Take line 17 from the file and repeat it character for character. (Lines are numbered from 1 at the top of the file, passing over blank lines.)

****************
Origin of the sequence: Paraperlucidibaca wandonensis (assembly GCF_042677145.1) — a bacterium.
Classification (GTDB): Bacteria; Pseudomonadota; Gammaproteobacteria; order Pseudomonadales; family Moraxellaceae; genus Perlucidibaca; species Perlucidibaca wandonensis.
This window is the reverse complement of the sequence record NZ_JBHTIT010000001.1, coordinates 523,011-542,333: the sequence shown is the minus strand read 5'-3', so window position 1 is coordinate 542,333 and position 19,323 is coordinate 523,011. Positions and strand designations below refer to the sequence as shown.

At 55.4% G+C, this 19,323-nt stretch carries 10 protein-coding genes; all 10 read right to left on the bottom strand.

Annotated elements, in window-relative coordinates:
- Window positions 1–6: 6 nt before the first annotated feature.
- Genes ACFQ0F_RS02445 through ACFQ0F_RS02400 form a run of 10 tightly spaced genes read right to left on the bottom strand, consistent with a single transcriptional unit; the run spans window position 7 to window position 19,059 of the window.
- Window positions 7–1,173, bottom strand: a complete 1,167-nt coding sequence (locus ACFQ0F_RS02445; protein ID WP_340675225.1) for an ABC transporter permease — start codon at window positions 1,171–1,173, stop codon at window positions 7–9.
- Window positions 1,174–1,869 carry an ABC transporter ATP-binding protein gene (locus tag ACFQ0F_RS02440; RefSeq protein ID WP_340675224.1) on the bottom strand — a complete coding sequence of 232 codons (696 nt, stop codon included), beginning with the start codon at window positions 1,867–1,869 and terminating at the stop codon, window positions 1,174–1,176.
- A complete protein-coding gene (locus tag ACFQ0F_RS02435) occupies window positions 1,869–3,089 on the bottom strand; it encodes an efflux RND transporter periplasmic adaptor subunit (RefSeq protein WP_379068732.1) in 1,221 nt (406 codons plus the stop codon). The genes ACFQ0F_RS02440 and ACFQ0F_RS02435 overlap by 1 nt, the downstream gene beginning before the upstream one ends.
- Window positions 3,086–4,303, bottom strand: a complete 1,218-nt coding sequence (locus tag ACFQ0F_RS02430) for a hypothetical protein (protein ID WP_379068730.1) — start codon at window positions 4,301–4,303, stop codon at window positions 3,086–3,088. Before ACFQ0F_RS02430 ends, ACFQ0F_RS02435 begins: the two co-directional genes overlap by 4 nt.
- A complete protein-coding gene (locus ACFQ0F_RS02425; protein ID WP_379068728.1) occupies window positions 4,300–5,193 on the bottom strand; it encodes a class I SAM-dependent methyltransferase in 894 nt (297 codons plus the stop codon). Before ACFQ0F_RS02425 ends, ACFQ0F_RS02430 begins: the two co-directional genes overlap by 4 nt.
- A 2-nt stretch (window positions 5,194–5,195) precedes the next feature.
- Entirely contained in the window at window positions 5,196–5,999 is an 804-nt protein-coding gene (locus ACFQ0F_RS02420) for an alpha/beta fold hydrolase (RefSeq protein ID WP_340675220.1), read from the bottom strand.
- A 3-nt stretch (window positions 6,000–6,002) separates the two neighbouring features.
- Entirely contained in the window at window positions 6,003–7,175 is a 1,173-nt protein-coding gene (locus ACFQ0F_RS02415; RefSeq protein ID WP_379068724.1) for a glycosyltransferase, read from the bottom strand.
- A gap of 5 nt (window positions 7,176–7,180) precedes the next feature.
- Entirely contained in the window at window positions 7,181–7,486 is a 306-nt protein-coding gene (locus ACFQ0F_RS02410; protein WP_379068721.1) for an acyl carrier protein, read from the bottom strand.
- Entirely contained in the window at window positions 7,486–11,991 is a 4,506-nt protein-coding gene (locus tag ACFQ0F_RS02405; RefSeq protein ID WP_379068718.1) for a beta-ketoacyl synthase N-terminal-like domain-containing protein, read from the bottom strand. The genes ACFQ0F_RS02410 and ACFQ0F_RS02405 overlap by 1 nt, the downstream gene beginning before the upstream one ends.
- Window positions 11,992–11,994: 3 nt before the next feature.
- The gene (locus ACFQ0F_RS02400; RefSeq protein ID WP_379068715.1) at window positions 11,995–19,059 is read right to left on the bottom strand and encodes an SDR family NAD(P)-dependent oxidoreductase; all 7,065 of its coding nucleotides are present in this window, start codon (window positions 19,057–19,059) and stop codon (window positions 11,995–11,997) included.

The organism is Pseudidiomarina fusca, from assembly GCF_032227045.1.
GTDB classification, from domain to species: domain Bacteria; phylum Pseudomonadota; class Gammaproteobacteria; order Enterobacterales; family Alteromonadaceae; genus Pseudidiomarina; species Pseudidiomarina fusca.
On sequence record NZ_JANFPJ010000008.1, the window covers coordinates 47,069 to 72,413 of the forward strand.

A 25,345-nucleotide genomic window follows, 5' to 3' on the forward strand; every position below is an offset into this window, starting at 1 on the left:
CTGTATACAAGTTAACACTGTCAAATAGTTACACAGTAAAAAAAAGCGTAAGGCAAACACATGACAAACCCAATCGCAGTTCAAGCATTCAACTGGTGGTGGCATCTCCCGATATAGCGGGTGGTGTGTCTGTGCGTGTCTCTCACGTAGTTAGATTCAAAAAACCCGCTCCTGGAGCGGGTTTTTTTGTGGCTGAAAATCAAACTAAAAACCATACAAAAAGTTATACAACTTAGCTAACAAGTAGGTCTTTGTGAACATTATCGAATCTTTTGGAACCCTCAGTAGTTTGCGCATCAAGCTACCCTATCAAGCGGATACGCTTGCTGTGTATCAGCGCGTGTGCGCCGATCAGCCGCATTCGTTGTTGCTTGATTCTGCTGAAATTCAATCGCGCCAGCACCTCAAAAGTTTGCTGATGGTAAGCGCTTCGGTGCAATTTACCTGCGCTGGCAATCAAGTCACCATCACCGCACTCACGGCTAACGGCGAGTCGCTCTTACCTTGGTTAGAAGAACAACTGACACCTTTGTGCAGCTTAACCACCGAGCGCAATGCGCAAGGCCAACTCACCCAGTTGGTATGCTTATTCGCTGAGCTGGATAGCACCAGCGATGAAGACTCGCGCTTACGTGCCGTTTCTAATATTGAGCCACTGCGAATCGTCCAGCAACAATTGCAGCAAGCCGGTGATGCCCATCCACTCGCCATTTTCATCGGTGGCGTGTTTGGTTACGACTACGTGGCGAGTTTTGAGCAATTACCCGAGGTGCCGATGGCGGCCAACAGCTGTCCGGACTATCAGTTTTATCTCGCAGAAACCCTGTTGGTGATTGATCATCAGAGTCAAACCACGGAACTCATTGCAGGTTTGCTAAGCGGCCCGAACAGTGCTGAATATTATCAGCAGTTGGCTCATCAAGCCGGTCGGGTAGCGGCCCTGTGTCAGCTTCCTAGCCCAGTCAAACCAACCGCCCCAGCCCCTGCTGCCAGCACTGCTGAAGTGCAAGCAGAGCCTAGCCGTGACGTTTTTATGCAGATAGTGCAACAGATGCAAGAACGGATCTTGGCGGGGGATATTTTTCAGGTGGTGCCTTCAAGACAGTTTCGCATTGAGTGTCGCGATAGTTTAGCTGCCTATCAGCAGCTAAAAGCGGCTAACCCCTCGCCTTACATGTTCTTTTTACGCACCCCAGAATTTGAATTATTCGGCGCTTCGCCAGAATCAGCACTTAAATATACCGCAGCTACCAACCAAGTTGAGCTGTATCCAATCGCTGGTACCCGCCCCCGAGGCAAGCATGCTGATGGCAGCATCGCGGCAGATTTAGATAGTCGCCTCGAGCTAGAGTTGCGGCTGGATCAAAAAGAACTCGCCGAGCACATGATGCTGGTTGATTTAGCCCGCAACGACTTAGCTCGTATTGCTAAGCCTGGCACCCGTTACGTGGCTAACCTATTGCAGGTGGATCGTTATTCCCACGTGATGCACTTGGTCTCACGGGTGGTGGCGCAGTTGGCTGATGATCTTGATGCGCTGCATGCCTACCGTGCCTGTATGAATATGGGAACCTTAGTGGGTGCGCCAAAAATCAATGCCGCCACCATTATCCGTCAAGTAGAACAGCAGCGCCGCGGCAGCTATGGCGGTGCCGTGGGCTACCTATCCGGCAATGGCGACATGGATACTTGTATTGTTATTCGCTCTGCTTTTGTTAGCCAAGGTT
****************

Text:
- A gap of 5 nt (window positions 7,176–7,180) precedes the next feature.